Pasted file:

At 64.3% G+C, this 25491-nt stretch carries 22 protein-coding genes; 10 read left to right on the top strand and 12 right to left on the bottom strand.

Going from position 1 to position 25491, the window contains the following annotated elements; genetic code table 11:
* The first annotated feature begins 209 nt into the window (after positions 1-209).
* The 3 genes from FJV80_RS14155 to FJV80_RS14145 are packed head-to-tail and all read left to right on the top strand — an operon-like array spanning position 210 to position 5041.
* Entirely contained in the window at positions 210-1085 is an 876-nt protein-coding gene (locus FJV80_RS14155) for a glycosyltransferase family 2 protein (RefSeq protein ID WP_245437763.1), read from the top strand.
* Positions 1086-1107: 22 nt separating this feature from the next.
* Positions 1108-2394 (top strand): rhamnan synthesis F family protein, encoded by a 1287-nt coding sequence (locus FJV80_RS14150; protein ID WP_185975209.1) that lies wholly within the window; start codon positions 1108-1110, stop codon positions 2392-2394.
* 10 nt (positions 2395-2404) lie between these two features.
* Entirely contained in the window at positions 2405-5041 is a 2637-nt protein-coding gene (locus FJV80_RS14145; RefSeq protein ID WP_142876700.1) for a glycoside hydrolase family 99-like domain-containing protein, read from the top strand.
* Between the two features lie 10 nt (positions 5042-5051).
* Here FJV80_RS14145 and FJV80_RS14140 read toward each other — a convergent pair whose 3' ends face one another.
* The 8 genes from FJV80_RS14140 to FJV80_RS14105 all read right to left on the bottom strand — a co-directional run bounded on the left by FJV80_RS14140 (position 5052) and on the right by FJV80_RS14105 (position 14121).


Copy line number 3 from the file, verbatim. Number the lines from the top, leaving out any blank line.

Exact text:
* The first annotated feature begins 209 nt into the window (after positions 1-209).